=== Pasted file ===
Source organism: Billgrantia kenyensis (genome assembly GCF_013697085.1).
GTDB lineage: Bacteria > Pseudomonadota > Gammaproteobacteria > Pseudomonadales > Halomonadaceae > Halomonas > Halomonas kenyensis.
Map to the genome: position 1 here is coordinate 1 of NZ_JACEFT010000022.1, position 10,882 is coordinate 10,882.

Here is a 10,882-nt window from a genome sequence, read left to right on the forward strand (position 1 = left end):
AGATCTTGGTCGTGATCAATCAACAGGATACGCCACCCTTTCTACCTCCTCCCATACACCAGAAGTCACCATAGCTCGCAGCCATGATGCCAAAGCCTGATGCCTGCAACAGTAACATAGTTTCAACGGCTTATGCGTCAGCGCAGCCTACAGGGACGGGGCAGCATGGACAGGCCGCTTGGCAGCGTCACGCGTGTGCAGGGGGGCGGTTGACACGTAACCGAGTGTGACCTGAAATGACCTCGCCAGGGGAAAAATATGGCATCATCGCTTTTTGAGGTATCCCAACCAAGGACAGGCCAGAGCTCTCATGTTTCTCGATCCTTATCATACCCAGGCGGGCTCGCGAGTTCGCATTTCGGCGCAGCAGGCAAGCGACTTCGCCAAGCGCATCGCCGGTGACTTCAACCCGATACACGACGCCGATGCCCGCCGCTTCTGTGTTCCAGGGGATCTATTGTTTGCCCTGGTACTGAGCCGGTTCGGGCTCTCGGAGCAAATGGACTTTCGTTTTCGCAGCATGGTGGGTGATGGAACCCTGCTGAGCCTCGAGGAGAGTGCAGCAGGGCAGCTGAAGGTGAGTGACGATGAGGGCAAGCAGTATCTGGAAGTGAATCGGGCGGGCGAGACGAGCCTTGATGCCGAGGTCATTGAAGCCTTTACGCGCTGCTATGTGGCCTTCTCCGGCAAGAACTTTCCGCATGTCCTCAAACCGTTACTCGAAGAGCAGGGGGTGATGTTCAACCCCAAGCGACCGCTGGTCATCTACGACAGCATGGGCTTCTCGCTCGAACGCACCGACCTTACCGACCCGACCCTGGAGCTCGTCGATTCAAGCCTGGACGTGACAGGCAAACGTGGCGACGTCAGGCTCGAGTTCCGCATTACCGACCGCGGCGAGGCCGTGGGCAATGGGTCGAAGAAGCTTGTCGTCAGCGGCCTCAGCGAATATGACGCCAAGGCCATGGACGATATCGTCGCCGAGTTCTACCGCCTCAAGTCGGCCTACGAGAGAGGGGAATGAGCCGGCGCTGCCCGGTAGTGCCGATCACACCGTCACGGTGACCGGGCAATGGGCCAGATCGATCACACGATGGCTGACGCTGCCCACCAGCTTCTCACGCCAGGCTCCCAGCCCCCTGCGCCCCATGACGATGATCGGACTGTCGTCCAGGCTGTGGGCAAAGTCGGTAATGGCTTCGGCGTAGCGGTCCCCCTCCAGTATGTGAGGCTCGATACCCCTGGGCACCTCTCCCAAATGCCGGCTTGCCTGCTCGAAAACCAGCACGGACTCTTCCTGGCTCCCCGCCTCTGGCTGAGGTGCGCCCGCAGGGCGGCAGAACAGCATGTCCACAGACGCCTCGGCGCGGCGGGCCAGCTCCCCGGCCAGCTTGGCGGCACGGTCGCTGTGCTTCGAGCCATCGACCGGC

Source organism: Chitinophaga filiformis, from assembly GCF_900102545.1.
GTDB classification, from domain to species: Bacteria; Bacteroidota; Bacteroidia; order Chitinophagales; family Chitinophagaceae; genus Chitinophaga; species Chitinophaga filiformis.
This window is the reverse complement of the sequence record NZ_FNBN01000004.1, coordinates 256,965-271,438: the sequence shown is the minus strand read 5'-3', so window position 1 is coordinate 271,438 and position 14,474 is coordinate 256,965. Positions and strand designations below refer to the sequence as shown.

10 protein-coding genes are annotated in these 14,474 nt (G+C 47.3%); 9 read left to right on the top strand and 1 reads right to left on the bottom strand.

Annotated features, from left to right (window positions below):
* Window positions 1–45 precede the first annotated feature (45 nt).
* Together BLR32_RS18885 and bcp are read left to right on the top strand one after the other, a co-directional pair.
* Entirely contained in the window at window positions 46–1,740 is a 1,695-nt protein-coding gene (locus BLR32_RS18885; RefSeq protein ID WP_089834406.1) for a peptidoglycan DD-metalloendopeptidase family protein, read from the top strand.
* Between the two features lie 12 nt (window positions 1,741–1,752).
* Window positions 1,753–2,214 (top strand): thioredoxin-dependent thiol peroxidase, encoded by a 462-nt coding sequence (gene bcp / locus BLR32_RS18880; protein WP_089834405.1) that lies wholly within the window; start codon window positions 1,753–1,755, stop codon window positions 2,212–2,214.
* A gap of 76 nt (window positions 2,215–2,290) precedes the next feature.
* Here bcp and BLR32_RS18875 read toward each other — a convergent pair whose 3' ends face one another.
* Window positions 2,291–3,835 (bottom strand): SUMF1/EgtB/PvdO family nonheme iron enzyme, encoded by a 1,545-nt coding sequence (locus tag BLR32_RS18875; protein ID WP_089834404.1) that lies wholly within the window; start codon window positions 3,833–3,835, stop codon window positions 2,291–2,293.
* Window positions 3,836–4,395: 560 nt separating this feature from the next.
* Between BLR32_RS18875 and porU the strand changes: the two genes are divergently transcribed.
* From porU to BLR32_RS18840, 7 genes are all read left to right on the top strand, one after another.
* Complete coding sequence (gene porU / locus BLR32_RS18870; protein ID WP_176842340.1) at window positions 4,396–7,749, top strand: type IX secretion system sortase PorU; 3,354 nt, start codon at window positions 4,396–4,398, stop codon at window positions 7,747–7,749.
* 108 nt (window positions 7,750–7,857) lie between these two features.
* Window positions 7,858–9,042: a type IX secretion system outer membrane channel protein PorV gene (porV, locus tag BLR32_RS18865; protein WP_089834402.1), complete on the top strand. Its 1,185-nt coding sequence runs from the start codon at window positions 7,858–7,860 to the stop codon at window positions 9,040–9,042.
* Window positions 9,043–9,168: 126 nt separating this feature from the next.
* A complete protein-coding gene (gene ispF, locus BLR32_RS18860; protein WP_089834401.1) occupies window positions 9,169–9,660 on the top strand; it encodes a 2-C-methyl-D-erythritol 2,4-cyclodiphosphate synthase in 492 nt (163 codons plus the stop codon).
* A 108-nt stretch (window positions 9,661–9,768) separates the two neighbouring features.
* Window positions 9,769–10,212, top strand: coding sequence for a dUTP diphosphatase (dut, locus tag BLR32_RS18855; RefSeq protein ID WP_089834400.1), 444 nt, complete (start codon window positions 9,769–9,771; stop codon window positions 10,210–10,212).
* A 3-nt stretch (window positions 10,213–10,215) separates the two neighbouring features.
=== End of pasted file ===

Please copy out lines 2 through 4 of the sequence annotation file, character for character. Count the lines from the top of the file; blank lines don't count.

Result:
GTDB lineage: Bacteria > Pseudomonadota > Gammaproteobacteria > Pseudomonadales > Halomonadaceae > Halomonas > Halomonas kenyensis.
Map to the genome: position 1 here is coordinate 1 of NZ_JACEFT010000022.1, position 10,882 is coordinate 10,882.

Here is a 10,882-nt window from a genome sequence, read left to right on the forward strand (position 1 = left end):